In an exclusive interview with NBC News' Lester Holt Thursday, President Donald Trump discussed at length his decision to fire FBI Director James Comey and the investigation into Russian meddling in the 2016 election.
We fact checked the president's claims.
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First Read: The White House's explanation for firing Comey crumbles
False. Two days before the election, Comey said the new emails had been reviewed and "we have not changed our conclusion." He did not absolve the former secretary of state from blame or fault, then or during his initial announcement of the FBI's findings in July. His conclusion was that there was insufficient evidence that she had broken the actual statutes of law, which prohibit willfully mishandling classified information.
The number of emails discovered on Weiner's laptop is technically true, but not all of those were relevant to the Clinton email investigation. The 650,000 emails on Weiner's laptop were seized by the FBI while investigating the estranged husband of top Clinton aide Huma Abedin. The FBI used a computer program that targeted the pertinent emails, and as onlookers noted, it would not take long to electronically review a large batch of emails.
During Obama's administration, Flynn lied to the Defense Intelligence Agency about the $34,000 he was paid by RT, a state-funded Russian media network. It's against the Constitution for former generals to receive foreign payments. In March, after Flynn's firing, it was learned that Flynn had received payments from Turkey while advising Trump's campaign. The Trump White House said it did not know that Flynn was acting as a foreign agent when he was appointed national security adviser.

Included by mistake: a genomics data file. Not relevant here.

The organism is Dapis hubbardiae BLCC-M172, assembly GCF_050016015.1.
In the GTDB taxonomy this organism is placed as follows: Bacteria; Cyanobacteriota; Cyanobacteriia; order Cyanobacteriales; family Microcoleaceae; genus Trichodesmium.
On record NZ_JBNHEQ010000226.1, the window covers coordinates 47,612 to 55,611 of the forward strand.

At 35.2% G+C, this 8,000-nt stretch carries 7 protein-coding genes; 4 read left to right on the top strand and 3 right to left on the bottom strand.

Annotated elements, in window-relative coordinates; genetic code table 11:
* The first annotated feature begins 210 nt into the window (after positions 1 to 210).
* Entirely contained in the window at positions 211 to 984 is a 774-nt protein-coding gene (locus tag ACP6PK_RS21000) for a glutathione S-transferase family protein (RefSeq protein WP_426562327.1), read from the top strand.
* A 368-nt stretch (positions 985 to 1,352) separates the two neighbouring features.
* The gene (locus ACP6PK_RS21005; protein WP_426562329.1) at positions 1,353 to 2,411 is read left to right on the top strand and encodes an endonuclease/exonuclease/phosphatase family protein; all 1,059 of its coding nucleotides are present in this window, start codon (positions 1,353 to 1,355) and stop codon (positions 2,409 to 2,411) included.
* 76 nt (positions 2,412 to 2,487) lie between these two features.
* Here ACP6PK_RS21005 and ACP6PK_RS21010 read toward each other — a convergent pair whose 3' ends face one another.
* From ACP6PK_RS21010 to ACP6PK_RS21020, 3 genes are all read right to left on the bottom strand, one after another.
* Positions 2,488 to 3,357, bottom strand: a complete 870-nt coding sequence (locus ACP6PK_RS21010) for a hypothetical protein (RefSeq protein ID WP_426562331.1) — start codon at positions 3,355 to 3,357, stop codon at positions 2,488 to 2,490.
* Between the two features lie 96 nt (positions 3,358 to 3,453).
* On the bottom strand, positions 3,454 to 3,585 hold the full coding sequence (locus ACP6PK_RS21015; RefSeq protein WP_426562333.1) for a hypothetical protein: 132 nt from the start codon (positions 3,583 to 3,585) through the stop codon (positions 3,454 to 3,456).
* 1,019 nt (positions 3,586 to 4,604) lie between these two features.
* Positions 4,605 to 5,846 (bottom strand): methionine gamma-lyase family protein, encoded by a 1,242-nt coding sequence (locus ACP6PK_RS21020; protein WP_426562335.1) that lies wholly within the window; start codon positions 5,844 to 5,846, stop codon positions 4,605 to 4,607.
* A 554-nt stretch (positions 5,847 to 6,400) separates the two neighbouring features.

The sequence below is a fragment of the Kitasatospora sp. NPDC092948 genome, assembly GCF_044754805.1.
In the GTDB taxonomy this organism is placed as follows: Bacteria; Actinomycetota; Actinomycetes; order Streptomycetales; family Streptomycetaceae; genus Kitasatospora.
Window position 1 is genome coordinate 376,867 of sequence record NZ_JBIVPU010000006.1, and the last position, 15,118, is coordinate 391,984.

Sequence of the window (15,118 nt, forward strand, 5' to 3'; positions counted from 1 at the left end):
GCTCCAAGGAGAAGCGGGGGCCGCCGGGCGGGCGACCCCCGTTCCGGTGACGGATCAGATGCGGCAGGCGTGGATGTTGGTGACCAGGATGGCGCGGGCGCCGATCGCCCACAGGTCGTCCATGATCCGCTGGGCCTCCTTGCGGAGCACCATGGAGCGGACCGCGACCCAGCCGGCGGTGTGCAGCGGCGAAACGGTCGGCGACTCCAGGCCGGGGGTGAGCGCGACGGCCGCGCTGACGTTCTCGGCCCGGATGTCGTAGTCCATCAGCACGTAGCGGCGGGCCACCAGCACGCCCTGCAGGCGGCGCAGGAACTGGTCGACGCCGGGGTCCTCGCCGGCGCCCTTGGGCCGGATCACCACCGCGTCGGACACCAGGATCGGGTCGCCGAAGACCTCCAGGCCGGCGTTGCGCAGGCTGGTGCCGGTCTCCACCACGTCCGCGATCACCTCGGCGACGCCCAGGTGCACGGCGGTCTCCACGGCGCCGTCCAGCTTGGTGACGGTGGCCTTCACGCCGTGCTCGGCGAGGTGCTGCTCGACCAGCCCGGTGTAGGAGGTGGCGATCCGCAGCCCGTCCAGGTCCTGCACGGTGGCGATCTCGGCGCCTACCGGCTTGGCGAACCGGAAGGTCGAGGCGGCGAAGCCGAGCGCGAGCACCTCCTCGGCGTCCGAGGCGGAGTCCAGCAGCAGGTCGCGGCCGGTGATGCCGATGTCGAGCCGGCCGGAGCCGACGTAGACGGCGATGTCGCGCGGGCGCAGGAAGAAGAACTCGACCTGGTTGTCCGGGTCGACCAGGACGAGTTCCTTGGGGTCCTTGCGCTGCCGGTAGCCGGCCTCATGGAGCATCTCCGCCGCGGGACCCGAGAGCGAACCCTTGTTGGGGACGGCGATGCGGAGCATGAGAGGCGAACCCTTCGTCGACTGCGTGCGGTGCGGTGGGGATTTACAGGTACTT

"Everybody" is a major overstatement. Trump and allies have forcefully denied allegations of collusion between the Trump campaign and Russia, as well as anything improper about contacts between Trump campaign staffers and Russian government officials. But the various ongoing investigations have not come to a conclusion one way or the other on the issue.
Democrats have been some of the loudest voices calling for investigations surrounding Russian meddling in the 2016 election and allegations of collusion between Trump's campaign and the Kremlin. But the Senate and House intelligence committee investigations into the matter are bipartisan. U.S. law enforcement and intelligence agencies, meanwhile, are also conducting non-partisan investigations.
False. Flynn and Trump met in the summer of 2015, before Flynn took a paid trip to Russia and dined with Russian president Vladimir Putin in December 2015.
True, according to PolitiFact's detailed fact check; Homeland Secretary John Kelly credits Trump's tough rhetoric for adding "enough confusion" to slow crossings.
Seven weeks after Trump repeatedly named Sweden as a place where immigration was threatening Europe, there was a terror attack — and some questioned whether Trump had predicted it. The day after Trump repeatedly named Sweden, Swedes were perplexed. Nothing had happened.
Watch: Trump calls Comey a 'showboater'